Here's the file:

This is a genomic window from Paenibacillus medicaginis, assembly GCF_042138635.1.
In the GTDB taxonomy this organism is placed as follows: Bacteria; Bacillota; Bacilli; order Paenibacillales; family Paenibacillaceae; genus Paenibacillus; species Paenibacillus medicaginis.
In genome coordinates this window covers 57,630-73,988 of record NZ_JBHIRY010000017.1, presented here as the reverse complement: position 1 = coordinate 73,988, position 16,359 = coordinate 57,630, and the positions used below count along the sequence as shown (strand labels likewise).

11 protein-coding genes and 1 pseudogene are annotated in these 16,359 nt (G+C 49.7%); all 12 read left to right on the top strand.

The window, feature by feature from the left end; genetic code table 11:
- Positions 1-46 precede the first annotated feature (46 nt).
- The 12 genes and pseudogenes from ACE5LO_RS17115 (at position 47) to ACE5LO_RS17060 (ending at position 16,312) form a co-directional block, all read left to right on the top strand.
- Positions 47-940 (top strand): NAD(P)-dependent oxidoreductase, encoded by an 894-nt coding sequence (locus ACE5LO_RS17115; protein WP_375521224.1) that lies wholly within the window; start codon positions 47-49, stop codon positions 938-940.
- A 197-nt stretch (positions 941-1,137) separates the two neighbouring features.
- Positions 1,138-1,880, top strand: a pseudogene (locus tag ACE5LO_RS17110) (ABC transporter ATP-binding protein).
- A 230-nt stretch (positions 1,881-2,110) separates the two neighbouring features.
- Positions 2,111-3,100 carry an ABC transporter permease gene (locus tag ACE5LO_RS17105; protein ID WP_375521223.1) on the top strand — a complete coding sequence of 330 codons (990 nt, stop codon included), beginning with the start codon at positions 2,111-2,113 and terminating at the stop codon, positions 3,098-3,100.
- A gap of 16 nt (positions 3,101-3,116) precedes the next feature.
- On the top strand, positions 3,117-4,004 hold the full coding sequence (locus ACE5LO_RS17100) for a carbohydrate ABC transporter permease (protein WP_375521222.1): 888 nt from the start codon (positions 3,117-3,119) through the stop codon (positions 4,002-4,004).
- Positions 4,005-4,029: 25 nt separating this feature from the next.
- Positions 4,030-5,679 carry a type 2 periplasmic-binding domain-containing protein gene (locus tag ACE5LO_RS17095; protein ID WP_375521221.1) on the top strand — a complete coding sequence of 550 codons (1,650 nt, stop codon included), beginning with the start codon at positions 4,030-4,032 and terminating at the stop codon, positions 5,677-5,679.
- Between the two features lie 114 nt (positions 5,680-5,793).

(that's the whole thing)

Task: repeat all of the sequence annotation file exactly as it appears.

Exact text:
This is a genomic window from Paenibacillus medicaginis, assembly GCF_042138635.1.
In the GTDB taxonomy this organism is placed as follows: Bacteria; Bacillota; Bacilli; order Paenibacillales; family Paenibacillaceae; genus Paenibacillus; species Paenibacillus medicaginis.
In genome coordinates this window covers 57,630-73,988 of record NZ_JBHIRY010000017.1, presented here as the reverse complement: position 1 = coordinate 73,988, position 16,359 = coordinate 57,630, and the positions used below count along the sequence as shown (strand labels likewise).

11 protein-coding genes and 1 pseudogene are annotated in these 16,359 nt (G+C 49.7%); all 12 read left to right on the top strand.

The window, feature by feature from the left end; genetic code table 11:
- Positions 1-46 precede the first annotated feature (46 nt).
- The 12 genes and pseudogenes from ACE5LO_RS17115 (at position 47) to ACE5LO_RS17060 (ending at position 16,312) form a co-directional block, all read left to right on the top strand.
- Positions 47-940 (top strand): NAD(P)-dependent oxidoreductase, encoded by an 894-nt coding sequence (locus ACE5LO_RS17115; protein WP_375521224.1) that lies wholly within the window; start codon positions 47-49, stop codon positions 938-940.
- A 197-nt stretch (positions 941-1,137) separates the two neighbouring features.
- Positions 1,138-1,880, top strand: a pseudogene (locus tag ACE5LO_RS17110) (ABC transporter ATP-binding protein).
- A 230-nt stretch (positions 1,881-2,110) separates the two neighbouring features.
- Positions 2,111-3,100 carry an ABC transporter permease gene (locus tag ACE5LO_RS17105; protein ID WP_375521223.1) on the top strand — a complete coding sequence of 330 codons (990 nt, stop codon included), beginning with the start codon at positions 2,111-2,113 and terminating at the stop codon, positions 3,098-3,100.
- A gap of 16 nt (positions 3,101-3,116) precedes the next feature.
- On the top strand, positions 3,117-4,004 hold the full coding sequence (locus ACE5LO_RS17100) for a carbohydrate ABC transporter permease (protein WP_375521222.1): 888 nt from the start codon (positions 3,117-3,119) through the stop codon (positions 4,002-4,004).
- Positions 4,005-4,029: 25 nt separating this feature from the next.
- Positions 4,030-5,679 carry a type 2 periplasmic-binding domain-containing protein gene (locus tag ACE5LO_RS17095; protein ID WP_375521221.1) on the top strand — a complete coding sequence of 550 codons (1,650 nt, stop codon included), beginning with the start codon at positions 4,030-4,032 and terminating at the stop codon, positions 5,677-5,679.
- Between the two features lie 114 nt (positions 5,680-5,793).